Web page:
Globally, the majority of commercial banks’ profits come from corporate loans. The banks use collateral to counter the risk of a potentially bad loan, and it’s called: corporate guarantee. When an entity (a corporate or a person, say, A) applies for a loan from the bank, the bank requires another entity (usually another corporate, say, B) to financially guarantee that if the original entity A fails to pay the loan back, party B will pay the loan off on A’s behalf.
A commercial bank usually deals with hundreds of thousands of, if not millions of, corporates and corporate loans. The front-office staff (sales reps) issue many loans on daily basis, and the back-office staff work on identifying potential risks associated with each corporate guarantee. This process has been traditionally laborsome and time-consuming.
There are a few typical types of frauds, intentionally or unintentionally, associated with a guarantee.
- The simplest form of fraud: A ⇋ B, A guarantees B and B guarantees A, this is in direct violation of any bank’s loan issuance prerequisite.
- Forming of chain or ring guarantee: A→B→C→D→E→A, this is slightly harder to detect, as you have to dig all the way to E, then to find that E’s guarantee for A violates the bank’s rule.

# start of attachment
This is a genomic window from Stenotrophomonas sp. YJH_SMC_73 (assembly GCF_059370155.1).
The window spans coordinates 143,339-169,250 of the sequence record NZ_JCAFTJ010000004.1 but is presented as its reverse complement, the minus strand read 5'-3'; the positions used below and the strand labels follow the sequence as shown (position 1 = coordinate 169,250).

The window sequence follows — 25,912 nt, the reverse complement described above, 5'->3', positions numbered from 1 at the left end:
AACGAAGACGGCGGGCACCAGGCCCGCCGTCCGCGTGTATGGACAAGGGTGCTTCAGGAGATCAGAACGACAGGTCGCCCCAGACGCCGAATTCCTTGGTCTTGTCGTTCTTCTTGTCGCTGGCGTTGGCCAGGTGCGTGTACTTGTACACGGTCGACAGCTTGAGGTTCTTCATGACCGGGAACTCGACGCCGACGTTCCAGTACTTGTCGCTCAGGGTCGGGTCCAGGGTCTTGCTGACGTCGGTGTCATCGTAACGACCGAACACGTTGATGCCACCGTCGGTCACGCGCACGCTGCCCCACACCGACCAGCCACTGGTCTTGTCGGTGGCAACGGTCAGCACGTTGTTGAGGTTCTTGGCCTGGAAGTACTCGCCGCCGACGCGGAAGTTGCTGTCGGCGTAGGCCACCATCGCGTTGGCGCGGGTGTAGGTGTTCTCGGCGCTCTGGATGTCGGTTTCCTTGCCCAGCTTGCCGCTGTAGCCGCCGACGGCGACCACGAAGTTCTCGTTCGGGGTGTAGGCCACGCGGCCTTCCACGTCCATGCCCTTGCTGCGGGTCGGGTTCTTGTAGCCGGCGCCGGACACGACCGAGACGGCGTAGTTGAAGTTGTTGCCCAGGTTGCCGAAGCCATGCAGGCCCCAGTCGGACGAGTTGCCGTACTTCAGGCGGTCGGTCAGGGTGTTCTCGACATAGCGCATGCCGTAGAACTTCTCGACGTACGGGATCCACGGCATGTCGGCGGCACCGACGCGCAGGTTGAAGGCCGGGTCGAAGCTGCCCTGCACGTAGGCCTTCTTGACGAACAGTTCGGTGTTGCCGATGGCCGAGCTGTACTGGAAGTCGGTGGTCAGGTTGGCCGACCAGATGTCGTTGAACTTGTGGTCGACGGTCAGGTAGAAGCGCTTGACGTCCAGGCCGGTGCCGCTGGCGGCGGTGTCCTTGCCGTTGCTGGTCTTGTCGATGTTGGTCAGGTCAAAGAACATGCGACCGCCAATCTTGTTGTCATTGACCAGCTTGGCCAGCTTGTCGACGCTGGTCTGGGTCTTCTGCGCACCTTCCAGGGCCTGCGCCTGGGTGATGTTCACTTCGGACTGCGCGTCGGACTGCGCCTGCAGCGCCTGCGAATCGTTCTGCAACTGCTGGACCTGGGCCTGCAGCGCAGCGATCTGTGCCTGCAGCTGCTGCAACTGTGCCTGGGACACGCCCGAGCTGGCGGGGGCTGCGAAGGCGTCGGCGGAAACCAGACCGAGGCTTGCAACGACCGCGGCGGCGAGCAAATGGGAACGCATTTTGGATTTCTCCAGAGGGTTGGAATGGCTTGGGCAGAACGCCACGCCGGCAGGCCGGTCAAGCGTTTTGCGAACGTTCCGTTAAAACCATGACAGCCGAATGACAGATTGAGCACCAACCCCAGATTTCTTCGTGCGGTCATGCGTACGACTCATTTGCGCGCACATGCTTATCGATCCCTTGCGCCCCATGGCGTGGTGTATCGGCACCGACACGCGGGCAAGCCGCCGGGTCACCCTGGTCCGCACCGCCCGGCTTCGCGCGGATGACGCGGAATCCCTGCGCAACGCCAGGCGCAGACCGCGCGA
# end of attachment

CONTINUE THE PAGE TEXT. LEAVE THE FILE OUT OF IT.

- Forming of more complicated topologies that violate bank’s rules. For instance, an entity may be involved in many loans thus forming a forest of guarantee chains.
The immediate below diagram shows that the red-dot corporate entity guarantees 4 other corporates, forming 3 loan-guarantee triangles (Note: the triangle is the simplest form of a “guarantee ring”) and 1 loan-guarantee quadrilateral (4 parties involved).
Guarantee Rings – 4 Triangles of Corp Loan Guarantee
List Mode of Corporate Loan Guarantee Chain Detected -3 triangles & 1 quadrilateral
The above example is a zoomed-in investigation of a particular corporate, oftentimes, you would run through all or a large chunk of loan data in a batch processing fashion to understand how many violations are out there. This process can be very time-consuming given a large number of entities involved (oftentimes in the range of or exceeding millions). This is where real-time fraud detection boosted by real-time graph computing does the magic.